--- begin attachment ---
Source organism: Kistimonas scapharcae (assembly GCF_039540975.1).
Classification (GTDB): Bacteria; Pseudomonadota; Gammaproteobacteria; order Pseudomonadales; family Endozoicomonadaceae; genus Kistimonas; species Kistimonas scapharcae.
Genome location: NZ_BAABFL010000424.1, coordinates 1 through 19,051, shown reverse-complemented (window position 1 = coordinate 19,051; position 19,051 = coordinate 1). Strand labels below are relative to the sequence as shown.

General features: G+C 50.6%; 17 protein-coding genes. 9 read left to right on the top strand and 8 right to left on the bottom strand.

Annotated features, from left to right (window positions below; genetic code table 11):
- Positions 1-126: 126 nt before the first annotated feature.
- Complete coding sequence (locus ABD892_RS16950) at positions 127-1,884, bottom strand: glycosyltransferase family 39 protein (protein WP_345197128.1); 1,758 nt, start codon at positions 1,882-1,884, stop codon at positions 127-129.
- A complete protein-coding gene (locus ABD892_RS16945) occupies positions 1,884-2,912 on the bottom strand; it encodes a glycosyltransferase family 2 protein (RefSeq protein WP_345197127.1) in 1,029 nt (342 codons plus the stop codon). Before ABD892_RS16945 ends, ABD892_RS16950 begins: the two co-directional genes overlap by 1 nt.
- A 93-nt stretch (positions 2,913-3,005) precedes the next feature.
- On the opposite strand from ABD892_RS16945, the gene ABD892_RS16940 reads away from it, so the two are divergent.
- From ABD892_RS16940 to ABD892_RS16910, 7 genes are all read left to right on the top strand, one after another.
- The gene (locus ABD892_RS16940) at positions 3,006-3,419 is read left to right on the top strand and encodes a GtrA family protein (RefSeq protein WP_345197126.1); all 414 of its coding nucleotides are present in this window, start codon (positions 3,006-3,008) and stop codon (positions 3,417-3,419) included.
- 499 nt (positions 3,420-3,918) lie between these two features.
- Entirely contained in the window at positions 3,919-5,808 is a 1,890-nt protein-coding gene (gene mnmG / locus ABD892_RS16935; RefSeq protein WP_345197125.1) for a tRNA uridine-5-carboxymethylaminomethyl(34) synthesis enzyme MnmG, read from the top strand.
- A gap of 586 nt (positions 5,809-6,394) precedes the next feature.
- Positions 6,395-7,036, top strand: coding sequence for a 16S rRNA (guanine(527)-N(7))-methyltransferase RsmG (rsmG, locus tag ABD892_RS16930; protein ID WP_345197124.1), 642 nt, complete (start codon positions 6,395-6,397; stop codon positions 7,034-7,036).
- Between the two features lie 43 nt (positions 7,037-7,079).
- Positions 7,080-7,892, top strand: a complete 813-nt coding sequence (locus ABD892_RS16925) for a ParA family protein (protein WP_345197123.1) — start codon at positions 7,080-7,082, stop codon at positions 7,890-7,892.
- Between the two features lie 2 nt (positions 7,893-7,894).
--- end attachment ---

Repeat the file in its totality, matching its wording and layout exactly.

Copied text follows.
Source organism: Kistimonas scapharcae (assembly GCF_039540975.1).
Classification (GTDB): Bacteria; Pseudomonadota; Gammaproteobacteria; order Pseudomonadales; family Endozoicomonadaceae; genus Kistimonas; species Kistimonas scapharcae.
Genome location: NZ_BAABFL010000424.1, coordinates 1 through 19,051, shown reverse-complemented (window position 1 = coordinate 19,051; position 19,051 = coordinate 1). Strand labels below are relative to the sequence as shown.

General features: G+C 50.6%; 17 protein-coding genes. 9 read left to right on the top strand and 8 right to left on the bottom strand.

Annotated features, from left to right (window positions below; genetic code table 11):
- Positions 1-126: 126 nt before the first annotated feature.
- Complete coding sequence (locus ABD892_RS16950) at positions 127-1,884, bottom strand: glycosyltransferase family 39 protein (protein WP_345197128.1); 1,758 nt, start codon at positions 1,882-1,884, stop codon at positions 127-129.
- A complete protein-coding gene (locus ABD892_RS16945) occupies positions 1,884-2,912 on the bottom strand; it encodes a glycosyltransferase family 2 protein (RefSeq protein WP_345197127.1) in 1,029 nt (342 codons plus the stop codon). Before ABD892_RS16945 ends, ABD892_RS16950 begins: the two co-directional genes overlap by 1 nt.
- A 93-nt stretch (positions 2,913-3,005) precedes the next feature.
- On the opposite strand from ABD892_RS16945, the gene ABD892_RS16940 reads away from it, so the two are divergent.
- From ABD892_RS16940 to ABD892_RS16910, 7 genes are all read left to right on the top strand, one after another.
- The gene (locus ABD892_RS16940) at positions 3,006-3,419 is read left to right on the top strand and encodes a GtrA family protein (RefSeq protein WP_345197126.1); all 414 of its coding nucleotides are present in this window, start codon (positions 3,006-3,008) and stop codon (positions 3,417-3,419) included.
- 499 nt (positions 3,420-3,918) lie between these two features.
- Entirely contained in the window at positions 3,919-5,808 is a 1,890-nt protein-coding gene (gene mnmG / locus ABD892_RS16935; RefSeq protein WP_345197125.1) for a tRNA uridine-5-carboxymethylaminomethyl(34) synthesis enzyme MnmG, read from the top strand.
- A gap of 586 nt (positions 5,809-6,394) precedes the next feature.
- Positions 6,395-7,036, top strand: coding sequence for a 16S rRNA (guanine(527)-N(7))-methyltransferase RsmG (rsmG, locus tag ABD892_RS16930; protein ID WP_345197124.1), 642 nt, complete (start codon positions 6,395-6,397; stop codon positions 7,034-7,036).
- Between the two features lie 43 nt (positions 7,037-7,079).
- Positions 7,080-7,892, top strand: a complete 813-nt coding sequence (locus ABD892_RS16925) for a ParA family protein (protein WP_345197123.1) — start codon at positions 7,080-7,082, stop codon at positions 7,890-7,892.
- Between the two features lie 2 nt (positions 7,893-7,894).